Once we lose our projections, we are left with the humbling task of becoming conscious of how we impact ourselves and others. We must take responsibility for the axis between the unconscious and conscious realities, embracing the courage to fight our programmed desire to fuse with others and the inner imperative to separate. The tension is always present as we individuate and embark on the conscious journey. Only through heroic will and immense effort can we bring these tensions into consciousness to be resolved. We generate the reconciling third aspect and the transcendent function. Where two have become another, a third new identity. This dialectic within relationships can form the true “sacred marriage” and the union of opposites. Honouring the other as the other, and at the same time protecting the absolute uniqueness of the individual partner. Understanding such relationships requires never-ending vigilance, where it is easy to regress to impose, one’s will upon another. The relationship may offer a window of eternity, a bridge to cosmic immensity where spiritual communion exists.

Each journey requires many deaths, many losses of others and may enlargements through suffering.

To abandon the going home of the “Eden Project ” is to open oneself up to the mysteries of the encounter with the other. To forgo the encounter and escape within toxic relationships which diminish each party, sabotaging each other spiritual journey and calling. The avoidant person ignores the resources the adult can and has acquired and stays stuck at the level of the powerless child, looking for a partner to parent them. The capacity to affirm the other requires an enlargement of the soul, and a growth in consciousness, where one can stand up against the fearfulness which our innate human condition.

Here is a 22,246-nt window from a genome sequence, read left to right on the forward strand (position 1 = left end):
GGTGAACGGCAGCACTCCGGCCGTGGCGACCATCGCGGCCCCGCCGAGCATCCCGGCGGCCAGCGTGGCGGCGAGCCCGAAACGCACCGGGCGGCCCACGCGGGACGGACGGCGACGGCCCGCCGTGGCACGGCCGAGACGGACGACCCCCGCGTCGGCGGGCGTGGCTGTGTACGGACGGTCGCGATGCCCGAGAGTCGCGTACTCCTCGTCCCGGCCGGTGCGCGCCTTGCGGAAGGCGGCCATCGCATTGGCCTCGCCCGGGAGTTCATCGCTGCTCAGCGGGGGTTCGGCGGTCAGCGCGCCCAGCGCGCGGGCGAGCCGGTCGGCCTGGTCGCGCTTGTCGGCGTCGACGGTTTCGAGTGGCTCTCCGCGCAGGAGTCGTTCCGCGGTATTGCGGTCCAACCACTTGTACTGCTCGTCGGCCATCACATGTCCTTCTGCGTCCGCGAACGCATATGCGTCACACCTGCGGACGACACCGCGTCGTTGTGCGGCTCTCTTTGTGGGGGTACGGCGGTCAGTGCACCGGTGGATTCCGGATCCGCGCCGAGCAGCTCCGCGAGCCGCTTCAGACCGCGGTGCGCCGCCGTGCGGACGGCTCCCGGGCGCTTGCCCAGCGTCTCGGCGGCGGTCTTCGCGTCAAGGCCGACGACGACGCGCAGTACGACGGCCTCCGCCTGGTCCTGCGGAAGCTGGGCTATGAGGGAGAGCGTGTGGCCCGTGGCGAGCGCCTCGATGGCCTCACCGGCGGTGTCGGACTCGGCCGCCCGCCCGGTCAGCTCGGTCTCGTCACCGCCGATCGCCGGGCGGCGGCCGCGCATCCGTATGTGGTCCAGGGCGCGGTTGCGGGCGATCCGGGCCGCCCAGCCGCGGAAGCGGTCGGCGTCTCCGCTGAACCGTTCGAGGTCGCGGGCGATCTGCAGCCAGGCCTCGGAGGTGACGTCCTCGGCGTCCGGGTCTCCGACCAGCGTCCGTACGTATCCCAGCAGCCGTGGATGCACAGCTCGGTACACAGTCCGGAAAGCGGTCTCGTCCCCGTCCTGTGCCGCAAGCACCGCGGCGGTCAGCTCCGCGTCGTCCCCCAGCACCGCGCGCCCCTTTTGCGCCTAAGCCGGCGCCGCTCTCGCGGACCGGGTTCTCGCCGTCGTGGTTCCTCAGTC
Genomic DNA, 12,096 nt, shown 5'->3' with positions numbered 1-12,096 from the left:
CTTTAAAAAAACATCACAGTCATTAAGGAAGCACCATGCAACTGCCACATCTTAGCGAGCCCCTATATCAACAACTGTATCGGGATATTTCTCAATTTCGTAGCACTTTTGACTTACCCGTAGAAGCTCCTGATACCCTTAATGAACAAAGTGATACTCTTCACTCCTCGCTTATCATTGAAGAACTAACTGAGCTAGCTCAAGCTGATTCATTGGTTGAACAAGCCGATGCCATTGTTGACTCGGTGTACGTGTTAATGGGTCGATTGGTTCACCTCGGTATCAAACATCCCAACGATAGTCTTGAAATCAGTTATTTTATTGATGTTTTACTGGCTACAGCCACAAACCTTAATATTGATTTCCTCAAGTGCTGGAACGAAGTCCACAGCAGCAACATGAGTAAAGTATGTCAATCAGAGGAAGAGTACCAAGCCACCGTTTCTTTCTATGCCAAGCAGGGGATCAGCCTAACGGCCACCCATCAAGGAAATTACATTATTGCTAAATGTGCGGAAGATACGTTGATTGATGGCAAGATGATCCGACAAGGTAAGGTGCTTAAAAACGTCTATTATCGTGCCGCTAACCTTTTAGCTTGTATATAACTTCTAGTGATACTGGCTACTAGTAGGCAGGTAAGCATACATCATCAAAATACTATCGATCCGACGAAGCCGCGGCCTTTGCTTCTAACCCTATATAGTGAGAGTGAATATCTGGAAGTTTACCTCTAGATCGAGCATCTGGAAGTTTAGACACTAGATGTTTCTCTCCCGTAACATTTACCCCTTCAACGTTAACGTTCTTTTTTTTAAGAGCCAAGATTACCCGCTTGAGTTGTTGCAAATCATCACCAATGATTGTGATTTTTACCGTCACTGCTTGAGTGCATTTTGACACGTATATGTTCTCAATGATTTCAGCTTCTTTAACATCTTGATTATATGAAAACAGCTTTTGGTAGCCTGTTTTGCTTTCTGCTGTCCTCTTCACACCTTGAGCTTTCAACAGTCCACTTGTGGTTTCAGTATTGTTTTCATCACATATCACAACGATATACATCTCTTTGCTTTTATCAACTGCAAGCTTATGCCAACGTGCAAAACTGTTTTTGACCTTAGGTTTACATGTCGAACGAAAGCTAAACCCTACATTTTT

Four Primal Fears

  1. Fear of closeness obliges distancing, which can be an extreme form of schizoid splitting off the other.
  2. The fear of distance occasions an existential depression, which can go undiagnosed.The absence of the other and the terror of abandonment.
  3. The fear of change obliges one to form compulsions, seek control of the other or one’s body image, and pay frantic attention to close all matters, whether important or mundane.
  4. Fear of performance concerning the closeness of the other. One disassociates due to the fear of engulfment and imprisonment, transfers the fear into the body, be effectively flat and numb, with cant be hurt persona.

Driven away by our fears, the tendencies arise from and, in turn, reinforce a false sense of self, where growth is denied and blocked. Identified with our wounds and stuck at the level of the wounding, emotionally arrested, unwilling to suffer, to grow in consciousness and embrace the enlargement of the personality. The encounter with the other can pry us out of rigid ego positions, where we experience a higher power and mystic phenomena.

Four Principles of Relationship

  1. what we do not know about ourselves (unconscious ) we project or will not face within ourselves ( The shadow)
  2. We project our childhood wounding (pathology) and infantile longing ( Narcissistic going home agenda) onto others.
  3. The other cannot and should not bear the responsibility for our wounds, narcissism or our individuation. We should not allow projections to give way to resentment and problems with power.